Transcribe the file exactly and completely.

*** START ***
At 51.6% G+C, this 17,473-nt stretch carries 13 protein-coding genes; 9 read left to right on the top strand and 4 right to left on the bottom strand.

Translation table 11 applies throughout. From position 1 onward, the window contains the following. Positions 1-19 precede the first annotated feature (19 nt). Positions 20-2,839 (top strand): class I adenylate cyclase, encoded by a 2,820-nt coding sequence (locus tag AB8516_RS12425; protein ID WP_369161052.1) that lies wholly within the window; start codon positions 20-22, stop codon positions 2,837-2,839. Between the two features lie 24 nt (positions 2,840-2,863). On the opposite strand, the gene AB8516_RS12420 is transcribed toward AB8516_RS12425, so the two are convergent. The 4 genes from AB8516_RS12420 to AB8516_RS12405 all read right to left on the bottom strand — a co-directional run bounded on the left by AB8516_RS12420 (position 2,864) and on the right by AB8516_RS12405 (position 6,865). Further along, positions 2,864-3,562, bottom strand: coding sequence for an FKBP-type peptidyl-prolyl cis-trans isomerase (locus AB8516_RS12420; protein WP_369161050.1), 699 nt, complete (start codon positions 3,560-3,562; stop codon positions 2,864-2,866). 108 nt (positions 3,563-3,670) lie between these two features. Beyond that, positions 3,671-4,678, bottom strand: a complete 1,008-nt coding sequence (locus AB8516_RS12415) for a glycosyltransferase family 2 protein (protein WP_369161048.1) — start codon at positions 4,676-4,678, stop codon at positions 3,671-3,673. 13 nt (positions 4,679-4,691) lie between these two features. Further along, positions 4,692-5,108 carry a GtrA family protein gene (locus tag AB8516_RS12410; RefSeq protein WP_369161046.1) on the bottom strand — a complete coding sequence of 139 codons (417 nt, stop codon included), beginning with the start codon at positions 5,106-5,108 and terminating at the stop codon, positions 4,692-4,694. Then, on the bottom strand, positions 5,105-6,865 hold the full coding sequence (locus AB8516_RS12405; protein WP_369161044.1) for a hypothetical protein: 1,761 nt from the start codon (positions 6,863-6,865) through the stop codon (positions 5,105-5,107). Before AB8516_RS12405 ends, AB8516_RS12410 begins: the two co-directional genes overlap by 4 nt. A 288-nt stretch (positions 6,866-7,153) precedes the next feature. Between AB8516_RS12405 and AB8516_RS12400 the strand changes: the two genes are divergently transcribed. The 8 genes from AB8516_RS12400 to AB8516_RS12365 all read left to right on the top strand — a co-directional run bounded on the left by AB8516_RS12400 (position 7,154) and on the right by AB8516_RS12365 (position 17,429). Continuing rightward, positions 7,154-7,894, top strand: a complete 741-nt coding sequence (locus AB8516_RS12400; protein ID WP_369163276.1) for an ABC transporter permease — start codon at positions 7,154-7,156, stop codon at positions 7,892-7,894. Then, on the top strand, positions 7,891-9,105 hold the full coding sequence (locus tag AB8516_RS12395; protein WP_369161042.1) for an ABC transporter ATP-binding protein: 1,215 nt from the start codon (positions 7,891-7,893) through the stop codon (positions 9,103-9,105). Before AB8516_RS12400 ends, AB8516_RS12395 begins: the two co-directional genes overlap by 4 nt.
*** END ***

At 51.6% G+C, this 17,473-nt stretch carries 13 protein-coding genes; 9 read left to right on the top strand and 4 right to left on the bottom strand.

Translation table 11 applies throughout. From position 1 onward, the window contains the following. Positions 1-19 precede the first annotated feature (19 nt). Positions 20-2,839 (top strand): class I adenylate cyclase, encoded by a 2,820-nt coding sequence (locus tag AB8516_RS12425; protein ID WP_369161052.1) that lies wholly within the window; start codon positions 20-22, stop codon positions 2,837-2,839. Between the two features lie 24 nt (positions 2,840-2,863). On the opposite strand, the gene AB8516_RS12420 is transcribed toward AB8516_RS12425, so the two are convergent. The 4 genes from AB8516_RS12420 to AB8516_RS12405 all read right to left on the bottom strand — a co-directional run bounded on the left by AB8516_RS12420 (position 2,864) and on the right by AB8516_RS12405 (position 6,865). Further along, positions 2,864-3,562, bottom strand: coding sequence for an FKBP-type peptidyl-prolyl cis-trans isomerase (locus AB8516_RS12420; protein WP_369161050.1), 699 nt, complete (start codon positions 3,560-3,562; stop codon positions 2,864-2,866). 108 nt (positions 3,563-3,670) lie between these two features. Beyond that, positions 3,671-4,678, bottom strand: a complete 1,008-nt coding sequence (locus AB8516_RS12415) for a glycosyltransferase family 2 protein (protein WP_369161048.1) — start codon at positions 4,676-4,678, stop codon at positions 3,671-3,673. 13 nt (positions 4,679-4,691) lie between these two features. Further along, positions 4,692-5,108 carry a GtrA family protein gene (locus tag AB8516_RS12410; RefSeq protein WP_369161046.1) on the bottom strand — a complete coding sequence of 139 codons (417 nt, stop codon included), beginning with the start codon at positions 5,106-5,108 and terminating at the stop codon, positions 4,692-4,694. Then, on the bottom strand, positions 5,105-6,865 hold the full coding sequence (locus AB8516_RS12405; protein WP_369161044.1) for a hypothetical protein: 1,761 nt from the start codon (positions 6,863-6,865) through the stop codon (positions 5,105-5,107). Before AB8516_RS12405 ends, AB8516_RS12410 begins: the two co-directional genes overlap by 4 nt. A 288-nt stretch (positions 6,866-7,153) precedes the next feature. Between AB8516_RS12405 and AB8516_RS12400 the strand changes: the two genes are divergently transcribed. The 8 genes from AB8516_RS12400 to AB8516_RS12365 all read left to right on the top strand — a co-directional run bounded on the left by AB8516_RS12400 (position 7,154) and on the right by AB8516_RS12365 (position 17,429). Continuing rightward, positions 7,154-7,894, top strand: a complete 741-nt coding sequence (locus AB8516_RS12400; protein ID WP_369163276.1) for an ABC transporter permease — start codon at positions 7,154-7,156, stop codon at positions 7,892-7,894. Then, on the top strand, positions 7,891-9,105 hold the full coding sequence (locus tag AB8516_RS12395; protein WP_369161042.1) for an ABC transporter ATP-binding protein: 1,215 nt from the start codon (positions 7,891-7,893) through the stop codon (positions 9,103-9,105). Before AB8516_RS12400 ends, AB8516_RS12395 begins: the two co-directional genes overlap by 4 nt.